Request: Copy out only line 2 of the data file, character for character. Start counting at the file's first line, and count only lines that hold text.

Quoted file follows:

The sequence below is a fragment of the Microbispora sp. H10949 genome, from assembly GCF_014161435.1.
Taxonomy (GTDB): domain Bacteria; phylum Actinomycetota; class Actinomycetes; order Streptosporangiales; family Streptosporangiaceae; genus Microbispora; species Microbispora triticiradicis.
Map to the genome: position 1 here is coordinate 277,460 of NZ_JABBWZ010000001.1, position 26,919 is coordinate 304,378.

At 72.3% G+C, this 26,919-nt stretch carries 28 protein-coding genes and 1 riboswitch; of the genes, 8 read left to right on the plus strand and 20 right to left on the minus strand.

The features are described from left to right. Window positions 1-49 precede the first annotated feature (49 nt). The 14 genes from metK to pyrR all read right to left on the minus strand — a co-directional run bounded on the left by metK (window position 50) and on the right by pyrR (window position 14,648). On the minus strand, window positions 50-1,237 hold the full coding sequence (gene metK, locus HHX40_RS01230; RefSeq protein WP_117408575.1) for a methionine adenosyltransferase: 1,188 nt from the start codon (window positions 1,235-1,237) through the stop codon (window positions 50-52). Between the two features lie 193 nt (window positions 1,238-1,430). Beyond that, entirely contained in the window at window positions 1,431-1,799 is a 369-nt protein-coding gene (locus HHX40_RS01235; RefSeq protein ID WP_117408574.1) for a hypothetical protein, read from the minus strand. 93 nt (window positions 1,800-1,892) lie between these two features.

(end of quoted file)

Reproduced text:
Taxonomy (GTDB): domain Bacteria; phylum Actinomycetota; class Actinomycetes; order Streptosporangiales; family Streptosporangiaceae; genus Microbispora; species Microbispora triticiradicis.